Short Takes

Surpluses offer confusing picture


On Tuesday, a published Associated Press story reported Minnesota school districts are facing deficits. That same story says Minnesota districts face a $1 billion-a-year gap in the programs they are mandated to provide — and the state and federal funding to pay for it. If it was just a couple districts, one could claim bad management by district officials. However, there are 28 school districts in the Twin Cities area alone facing funding gaps. We also know our roads, highways and bridges are falling into disrepair. And then there is Thursday’s Minnesota budget update that projects the surplus has grown to more than $1.5 billion. In fact, according to the Minnesota Chamber of Commerce, this is the seventh consecutive year of surpluses.

The numbers just don’t add up. Did our legislators budget properly during those seven years?

Support farm safety funding


Talking about funding, Gov. Tim Walz announced a $250,000 funding proposal that would help Minnesota farmers cover the costs of installing farm safety equipment. The governor reminded reporters during a press conference that 10 people have died in farming accidents since 2019. That’s 10 too many needless deaths. Legislators should support this funding.

Farmers need more global markets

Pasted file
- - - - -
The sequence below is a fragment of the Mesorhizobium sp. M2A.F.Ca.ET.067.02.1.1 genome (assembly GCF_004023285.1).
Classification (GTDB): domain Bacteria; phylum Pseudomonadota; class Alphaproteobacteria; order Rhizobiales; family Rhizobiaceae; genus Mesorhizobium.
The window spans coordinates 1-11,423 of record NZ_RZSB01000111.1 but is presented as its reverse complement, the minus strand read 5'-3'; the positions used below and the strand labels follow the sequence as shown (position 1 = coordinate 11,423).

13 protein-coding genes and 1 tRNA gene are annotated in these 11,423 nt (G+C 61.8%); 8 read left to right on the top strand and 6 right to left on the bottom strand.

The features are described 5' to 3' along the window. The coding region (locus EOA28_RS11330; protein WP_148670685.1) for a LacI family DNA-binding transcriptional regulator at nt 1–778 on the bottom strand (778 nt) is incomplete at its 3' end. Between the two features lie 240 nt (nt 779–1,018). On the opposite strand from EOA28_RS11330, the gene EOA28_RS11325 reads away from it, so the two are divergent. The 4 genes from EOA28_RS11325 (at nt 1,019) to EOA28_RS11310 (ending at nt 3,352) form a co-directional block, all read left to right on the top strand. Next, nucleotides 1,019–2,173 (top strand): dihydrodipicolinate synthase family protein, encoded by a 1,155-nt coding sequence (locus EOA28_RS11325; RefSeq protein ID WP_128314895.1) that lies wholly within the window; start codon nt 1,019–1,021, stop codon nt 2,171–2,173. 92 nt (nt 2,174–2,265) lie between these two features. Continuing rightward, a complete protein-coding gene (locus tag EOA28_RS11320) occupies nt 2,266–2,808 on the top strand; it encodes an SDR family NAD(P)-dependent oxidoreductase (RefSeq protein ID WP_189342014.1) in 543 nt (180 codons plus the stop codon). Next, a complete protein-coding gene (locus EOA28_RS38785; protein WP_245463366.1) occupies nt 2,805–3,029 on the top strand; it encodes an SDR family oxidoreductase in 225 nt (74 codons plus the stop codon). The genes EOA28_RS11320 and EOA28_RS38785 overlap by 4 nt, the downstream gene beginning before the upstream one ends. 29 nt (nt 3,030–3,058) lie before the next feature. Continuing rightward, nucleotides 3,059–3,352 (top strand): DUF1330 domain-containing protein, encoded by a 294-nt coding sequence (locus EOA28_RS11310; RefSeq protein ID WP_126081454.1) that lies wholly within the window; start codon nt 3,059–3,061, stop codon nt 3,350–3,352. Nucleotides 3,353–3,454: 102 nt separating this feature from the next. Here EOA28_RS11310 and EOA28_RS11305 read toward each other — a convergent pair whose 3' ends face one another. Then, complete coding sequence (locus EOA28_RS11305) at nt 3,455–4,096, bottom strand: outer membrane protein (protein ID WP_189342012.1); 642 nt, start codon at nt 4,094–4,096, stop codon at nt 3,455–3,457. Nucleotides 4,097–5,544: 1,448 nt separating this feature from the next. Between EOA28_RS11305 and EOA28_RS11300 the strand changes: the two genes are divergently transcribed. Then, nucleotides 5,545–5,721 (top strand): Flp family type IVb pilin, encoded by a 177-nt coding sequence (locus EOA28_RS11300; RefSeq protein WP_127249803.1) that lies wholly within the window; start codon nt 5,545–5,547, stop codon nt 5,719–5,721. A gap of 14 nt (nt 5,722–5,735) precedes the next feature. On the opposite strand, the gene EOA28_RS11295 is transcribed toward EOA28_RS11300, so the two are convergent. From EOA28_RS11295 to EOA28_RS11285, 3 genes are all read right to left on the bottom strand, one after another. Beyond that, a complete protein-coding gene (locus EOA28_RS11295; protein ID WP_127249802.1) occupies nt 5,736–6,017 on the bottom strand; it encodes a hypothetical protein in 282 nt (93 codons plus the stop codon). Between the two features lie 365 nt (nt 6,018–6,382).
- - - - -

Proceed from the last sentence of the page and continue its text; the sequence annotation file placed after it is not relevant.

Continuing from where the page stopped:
The Kerkhoven Banner reported on a lecture delivered by agriculture economist Dr. David Kohl, who is a professor Emeritus at Virginia Tech. Besides being an economist, Koh is a small dairy farmer. According to the report, Kohl struck an optimistic tone in the beginning of the lecture, citing low interest rates and the United States being energy independent. Both the Trump administration and supporters of green energy get credit for that development. That’s because Kohl cited the combination of solar panels, fracking, wind turbines and ethanol. However he warned farmers from being to over-dependent on government income such as the recent $22 billion federal bailout of farmers by the Trump administration. He said farmers need to have a plan when the government checks stop coming. Kohl also cautioned the loss of international markets, especially because the world is becoming more and more globalized. He said one in five agriculture dollars comes from the international market. He warned against isolationist tendencies. Here’s hoping the Trump administration understands how important international markets are to farmers. With recent major trade deals now behind us, the administration needs to ramp up efforts to help U.S. farmers expand outreach into international markets.


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